I love sensorial work. When I was having a hard day, I would put on a blindfold, get out the geometry cabinet, and trace until my soul settled down. And then, of course, the geometry cabinet was the hot item in the room!
Sensorial work is not meant to teach our children anything new. Instead, it's meant to help them make sense of the often overwhelming sensory information they have already experienced.
Our sensorial shelves should be organized in a logical fashion. Some people like to put all the visual items together in sequence from the earliest (cylinder blocks) to most advanced (large hexagonal box for the constructive triangles). Other people like to organize by age starting with everything a 2.5- to 3-year-old might be working on and then moving along in sequence based on what comes next developmentally. Many people have to take a combined approach to accommodate the varying sizes of the materials (e.g., there's no way that geometry cabinet can go on a high shelf).
What I describe here is only one possible way of setting up the sensorial area. I like it because it takes a primarily developmental approach to the materials. For me, when a child is ready for a lesson and I can't remember exactly what's next for them (I'm sure you never have this problem), I look to the shelves. The sequence of what comes before and what comes after should be built right in to the order of the shelves.
Shelf 1: Touch
What I love about this shelf is that it puts the complex sense of touch at the forefront...right where it belongs because touch is at the core of all other sensorial work (I'll have to write a separate blog post to give the details on why...tons of awesome neuroscientific, geeky stuff). Here's what's on the shelves:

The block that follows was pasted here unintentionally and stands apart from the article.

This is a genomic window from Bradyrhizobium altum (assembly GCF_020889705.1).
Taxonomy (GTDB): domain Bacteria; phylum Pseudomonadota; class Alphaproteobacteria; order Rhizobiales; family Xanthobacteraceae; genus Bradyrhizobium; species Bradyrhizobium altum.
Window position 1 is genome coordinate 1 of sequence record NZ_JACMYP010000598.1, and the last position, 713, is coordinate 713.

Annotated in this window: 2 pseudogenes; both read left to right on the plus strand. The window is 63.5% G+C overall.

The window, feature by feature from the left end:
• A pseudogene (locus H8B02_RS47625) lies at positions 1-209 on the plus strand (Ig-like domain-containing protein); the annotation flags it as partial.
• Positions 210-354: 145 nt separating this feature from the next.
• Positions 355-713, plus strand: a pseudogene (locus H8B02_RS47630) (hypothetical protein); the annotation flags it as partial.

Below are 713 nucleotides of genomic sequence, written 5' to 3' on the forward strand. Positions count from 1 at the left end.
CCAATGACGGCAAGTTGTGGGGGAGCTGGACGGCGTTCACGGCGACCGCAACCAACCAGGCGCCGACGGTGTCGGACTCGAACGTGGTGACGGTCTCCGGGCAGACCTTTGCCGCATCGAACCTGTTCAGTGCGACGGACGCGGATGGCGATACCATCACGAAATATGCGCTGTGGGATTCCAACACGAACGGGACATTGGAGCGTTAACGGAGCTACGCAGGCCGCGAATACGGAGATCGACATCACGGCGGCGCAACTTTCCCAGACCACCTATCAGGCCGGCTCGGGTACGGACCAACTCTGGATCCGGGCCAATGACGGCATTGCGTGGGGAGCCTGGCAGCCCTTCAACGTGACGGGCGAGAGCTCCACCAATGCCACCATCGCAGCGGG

- Finger sensitizing brush (use this before you do any tactile work to wake up the tactile receptors on the fingertips)
- Touch boards
- Fabric matching (start with 4 great contrasts of natural materials: wool, silk, linen, cotton; then do 4 great contrasts of other common materials; then do 4 types of one material like gradations of wool; keep them as close to the color and size as possible; rotate these every week or two)
- Mystery bag (contains only common objects...no new vocabulary)
- Blindfolded sorting (progressive exercises that vary in only one way...keep the color and shape the same if you are sorting on size; rotate often)
- Geometric solids
- Lovely cloth to cover the geometric solids
- Baric tablets (light, heavy, medium)
- Basket of blindfolds
- Thermic bottles (put these out every morning and take them off the shelf when the temperature is no longer distinct...maybe by 10:00 am)
- Thermic tablets
Shelf 2: Beginning Visual
You can move into this group of materials as soon as children have adequate experience working with the materials on the top row in Shelf 1.
- Cylinder blocks
- Pink tower
- Color box 1
- Color box 2
- Brown stair
- Geometric cabinet
- Cards for the geometric cabinet (although there is only one in the picture above, I'd prefer to have three of the wooden slot containers for the geometric cabinet cards: one for solid cards, one for thick outline cards, and one for thin outline cards; each slot matches the corresponding drawer in the geometric cabinet; with three cabinets, you don't need elastics)
Shelf 3: Visual Part 2